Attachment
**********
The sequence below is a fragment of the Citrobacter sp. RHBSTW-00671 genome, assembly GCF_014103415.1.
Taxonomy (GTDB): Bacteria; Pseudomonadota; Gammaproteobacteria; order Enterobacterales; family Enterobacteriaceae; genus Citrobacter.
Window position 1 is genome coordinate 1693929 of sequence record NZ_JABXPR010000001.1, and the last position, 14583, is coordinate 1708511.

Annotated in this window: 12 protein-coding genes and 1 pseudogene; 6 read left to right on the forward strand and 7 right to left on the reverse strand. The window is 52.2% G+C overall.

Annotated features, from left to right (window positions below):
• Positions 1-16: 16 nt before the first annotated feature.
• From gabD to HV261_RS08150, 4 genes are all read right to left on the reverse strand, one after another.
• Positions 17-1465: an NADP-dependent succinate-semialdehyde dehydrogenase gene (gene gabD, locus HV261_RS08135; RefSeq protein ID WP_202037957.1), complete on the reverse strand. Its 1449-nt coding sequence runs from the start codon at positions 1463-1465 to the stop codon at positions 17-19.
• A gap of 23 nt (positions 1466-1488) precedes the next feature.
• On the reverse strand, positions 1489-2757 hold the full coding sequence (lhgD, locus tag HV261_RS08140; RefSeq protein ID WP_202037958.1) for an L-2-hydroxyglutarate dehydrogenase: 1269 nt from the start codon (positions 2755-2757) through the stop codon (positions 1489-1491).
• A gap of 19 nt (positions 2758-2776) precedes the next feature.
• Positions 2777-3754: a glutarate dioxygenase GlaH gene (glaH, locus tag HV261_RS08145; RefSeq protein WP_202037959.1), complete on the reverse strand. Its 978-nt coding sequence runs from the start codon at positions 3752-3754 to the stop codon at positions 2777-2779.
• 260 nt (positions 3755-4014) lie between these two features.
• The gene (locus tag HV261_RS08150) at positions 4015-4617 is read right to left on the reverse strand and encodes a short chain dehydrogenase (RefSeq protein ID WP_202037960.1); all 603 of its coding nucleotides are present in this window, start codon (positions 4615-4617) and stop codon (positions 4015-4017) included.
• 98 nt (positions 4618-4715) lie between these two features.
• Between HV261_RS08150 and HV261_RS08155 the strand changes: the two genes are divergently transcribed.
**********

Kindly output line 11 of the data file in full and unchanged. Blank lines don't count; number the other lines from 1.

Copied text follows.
• A gap of 19 nt (positions 2758-2776) precedes the next feature.